Obituary: Irving Pearlberg (1925-2008)

July 2, 2008

Irving Pearlberg, a television writer and producer active from the mid-sixties through the mid-eighties, died on June 29. 

Pearlberg’s first TV script, as far as I can determine, was a good Kraft Suspense Theatre from 1964 entitled “Charlie, He Couldn’t Kill a Fly.”  It was about a town loudmouth (Keenan Wynn as Charlie), all bluster and no bite, who finds that after he’s accused of murder he wins the attention and respect of neighbors who didn’t take him seriously before.  Charlie offers a false confession and undergoes a crisis of identity as the authorities come closer to discovering who did the killing. 

It was a familiar story that’s been done by many a crime show.  In fact, one could say that Pearlberg was paid the ultimate compliment when The Defenders telecast a blatant lift of his Kraft script only five months later.  That episode, “Hero of the People” (written by Rod Sylvester and William Woolfolk), featured Gerald O’Loughlin as the milquetoast who gains sudden celebrity after killing someone.  In both shows, so as not to muddy the ethical issues at hand, the dead man was a drug peddler, the scourge of the community.  Also in both, there was the hint that the protagonist’s trampy wife/girlfriend (Beverly Garland on Kraft, a young Ann Wedgeworth in The Defenders) was turned on by his act of vigilantism.  Pearlberg (or the producers of Kraft Suspense) could have sued – assuming the premise of “Charlie, He Couldn’t Kill a Fly” had not itself been borrowed from someplace.

After Kraft Suspense Theatre, Pearlberg quickly moved into staff jobs, working as the associate producer (really a story editor) on the final, serialized season of Dr. Kildare (1965-66) and then moving over to do the same task for The Man From UNCLE (1966-68).  Both were MGM shows produced by that studio’s main TV guru, Norman Felton.  Following the stint for Felton, Pearlberg went freelance, but gravitated toward series in production at Universal’s busy TV factory: Ironside, The Name of the Game, The Bold Ones (two episodes of the “Doctors” cycle), Alias Smith and Jones, Columbo.  On an unusual number of these segments Pearlberg’s name appears atop a group of complex split credits, which suggests to me that he may have enjoyed a reputation as a reliable script doctor.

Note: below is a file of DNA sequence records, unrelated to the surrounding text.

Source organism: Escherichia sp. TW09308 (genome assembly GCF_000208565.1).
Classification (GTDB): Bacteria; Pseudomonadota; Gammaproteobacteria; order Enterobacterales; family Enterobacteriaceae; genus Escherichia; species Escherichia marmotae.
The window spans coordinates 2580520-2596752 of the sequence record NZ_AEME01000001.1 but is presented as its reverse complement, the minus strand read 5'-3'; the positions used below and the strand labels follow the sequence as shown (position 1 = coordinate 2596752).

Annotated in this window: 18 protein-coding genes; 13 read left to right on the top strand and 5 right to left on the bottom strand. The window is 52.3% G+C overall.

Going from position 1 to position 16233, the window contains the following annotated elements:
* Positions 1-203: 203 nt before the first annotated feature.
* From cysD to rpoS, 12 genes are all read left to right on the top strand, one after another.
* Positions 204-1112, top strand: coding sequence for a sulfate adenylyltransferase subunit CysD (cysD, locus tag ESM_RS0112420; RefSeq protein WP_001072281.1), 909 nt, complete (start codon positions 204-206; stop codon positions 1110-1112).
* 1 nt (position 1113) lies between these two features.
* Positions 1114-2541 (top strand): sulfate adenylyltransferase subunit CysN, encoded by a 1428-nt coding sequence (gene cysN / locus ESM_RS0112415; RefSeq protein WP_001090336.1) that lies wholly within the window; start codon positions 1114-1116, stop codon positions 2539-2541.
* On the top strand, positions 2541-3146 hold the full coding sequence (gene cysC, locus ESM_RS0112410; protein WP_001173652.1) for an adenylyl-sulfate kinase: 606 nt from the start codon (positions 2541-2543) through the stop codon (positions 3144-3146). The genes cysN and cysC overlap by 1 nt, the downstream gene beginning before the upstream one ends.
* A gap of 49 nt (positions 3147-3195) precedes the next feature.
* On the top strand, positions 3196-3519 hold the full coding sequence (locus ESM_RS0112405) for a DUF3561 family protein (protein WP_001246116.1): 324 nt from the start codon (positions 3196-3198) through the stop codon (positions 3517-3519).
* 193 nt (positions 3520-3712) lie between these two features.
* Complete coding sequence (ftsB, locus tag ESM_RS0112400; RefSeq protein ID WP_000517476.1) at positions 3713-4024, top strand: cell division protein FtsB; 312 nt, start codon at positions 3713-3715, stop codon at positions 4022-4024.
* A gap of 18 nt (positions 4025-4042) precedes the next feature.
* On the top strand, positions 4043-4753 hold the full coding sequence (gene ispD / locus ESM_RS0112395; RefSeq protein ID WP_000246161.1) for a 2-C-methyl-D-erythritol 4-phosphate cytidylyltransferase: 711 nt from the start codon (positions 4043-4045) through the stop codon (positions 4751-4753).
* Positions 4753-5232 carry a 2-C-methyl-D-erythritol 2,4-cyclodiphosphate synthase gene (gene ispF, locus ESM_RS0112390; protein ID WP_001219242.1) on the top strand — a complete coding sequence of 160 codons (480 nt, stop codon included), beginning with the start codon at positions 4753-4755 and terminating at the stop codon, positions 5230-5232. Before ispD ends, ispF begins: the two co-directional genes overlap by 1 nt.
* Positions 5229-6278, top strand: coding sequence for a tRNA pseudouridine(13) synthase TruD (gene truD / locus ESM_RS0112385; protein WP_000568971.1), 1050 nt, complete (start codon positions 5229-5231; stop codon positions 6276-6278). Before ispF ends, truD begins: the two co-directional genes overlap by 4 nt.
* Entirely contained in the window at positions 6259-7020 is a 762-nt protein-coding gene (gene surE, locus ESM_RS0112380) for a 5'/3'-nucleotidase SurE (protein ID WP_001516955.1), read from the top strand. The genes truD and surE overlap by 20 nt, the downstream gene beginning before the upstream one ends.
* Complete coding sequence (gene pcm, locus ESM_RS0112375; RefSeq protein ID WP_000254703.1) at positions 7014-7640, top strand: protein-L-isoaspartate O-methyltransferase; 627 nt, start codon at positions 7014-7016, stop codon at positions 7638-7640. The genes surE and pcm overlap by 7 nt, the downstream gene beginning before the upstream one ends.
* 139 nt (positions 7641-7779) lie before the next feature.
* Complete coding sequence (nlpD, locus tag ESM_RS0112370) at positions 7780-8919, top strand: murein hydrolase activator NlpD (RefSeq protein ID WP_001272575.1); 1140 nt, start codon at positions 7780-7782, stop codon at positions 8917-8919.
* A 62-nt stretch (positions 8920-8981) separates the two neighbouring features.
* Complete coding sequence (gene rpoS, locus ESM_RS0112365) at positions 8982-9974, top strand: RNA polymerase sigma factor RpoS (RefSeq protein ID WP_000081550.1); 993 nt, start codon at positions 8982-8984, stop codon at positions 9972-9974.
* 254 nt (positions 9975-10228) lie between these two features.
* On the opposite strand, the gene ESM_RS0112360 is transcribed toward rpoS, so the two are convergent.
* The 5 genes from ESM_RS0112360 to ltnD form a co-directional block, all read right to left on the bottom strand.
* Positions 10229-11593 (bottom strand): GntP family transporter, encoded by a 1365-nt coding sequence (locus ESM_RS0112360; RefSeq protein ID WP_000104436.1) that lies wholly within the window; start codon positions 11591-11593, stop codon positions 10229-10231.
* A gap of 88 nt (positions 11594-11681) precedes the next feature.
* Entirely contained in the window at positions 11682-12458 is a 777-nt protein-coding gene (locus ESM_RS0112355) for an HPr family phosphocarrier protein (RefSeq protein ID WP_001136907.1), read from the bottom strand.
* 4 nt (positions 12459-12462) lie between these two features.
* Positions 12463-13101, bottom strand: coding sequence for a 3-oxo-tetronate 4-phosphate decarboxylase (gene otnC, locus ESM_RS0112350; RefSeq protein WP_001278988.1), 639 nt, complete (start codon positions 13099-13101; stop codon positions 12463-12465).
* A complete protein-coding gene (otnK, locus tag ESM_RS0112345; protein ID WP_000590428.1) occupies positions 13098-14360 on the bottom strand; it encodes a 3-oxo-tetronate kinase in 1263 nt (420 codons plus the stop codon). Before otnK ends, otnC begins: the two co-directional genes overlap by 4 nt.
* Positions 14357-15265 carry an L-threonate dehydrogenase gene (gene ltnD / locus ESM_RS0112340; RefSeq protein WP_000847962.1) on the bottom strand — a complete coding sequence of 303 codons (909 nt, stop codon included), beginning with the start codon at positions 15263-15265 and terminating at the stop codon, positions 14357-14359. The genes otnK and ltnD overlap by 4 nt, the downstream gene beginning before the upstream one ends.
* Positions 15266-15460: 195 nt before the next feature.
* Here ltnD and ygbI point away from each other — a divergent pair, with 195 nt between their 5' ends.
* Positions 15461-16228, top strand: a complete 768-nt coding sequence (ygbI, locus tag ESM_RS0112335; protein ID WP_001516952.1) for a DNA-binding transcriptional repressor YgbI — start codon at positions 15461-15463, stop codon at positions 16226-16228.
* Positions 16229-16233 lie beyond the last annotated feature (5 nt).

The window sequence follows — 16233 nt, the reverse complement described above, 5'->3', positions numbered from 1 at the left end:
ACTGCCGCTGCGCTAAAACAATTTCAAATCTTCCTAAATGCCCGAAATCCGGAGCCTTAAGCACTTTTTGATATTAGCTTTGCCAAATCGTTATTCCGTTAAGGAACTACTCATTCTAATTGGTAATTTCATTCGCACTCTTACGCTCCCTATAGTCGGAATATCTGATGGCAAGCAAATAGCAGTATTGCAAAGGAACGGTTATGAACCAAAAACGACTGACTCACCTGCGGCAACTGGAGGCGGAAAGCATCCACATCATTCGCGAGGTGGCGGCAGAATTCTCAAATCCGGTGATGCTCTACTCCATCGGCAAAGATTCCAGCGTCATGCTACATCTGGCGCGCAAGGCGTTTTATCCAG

The family’s obit for Pearlberg condenses his resume to “a wide variety of police dramas,” which is true – he wrote for The Rookies, Police Woman, Baretta, Eischeid, Paris, Hawaii Five-O, and Quincy – but I would venture this was less a personal specialty than an index of what the market was buying during the seventies.  Pearlberg also branched out into comedy (The Courtship of Eddie’s Father) and did scripts for two fish-out-of-water shows about transplanted city professionals starting over in the sticks (Apple’s Way and The Mississippi).  His last credits were on The Paper Chase and Falcon Crest.  Pearlberg was a classic example of the all-purpose TV writer.


5 Responses to “Obituary: Irving Pearlberg (1925-2008)”

  1. Craig Henderson Says: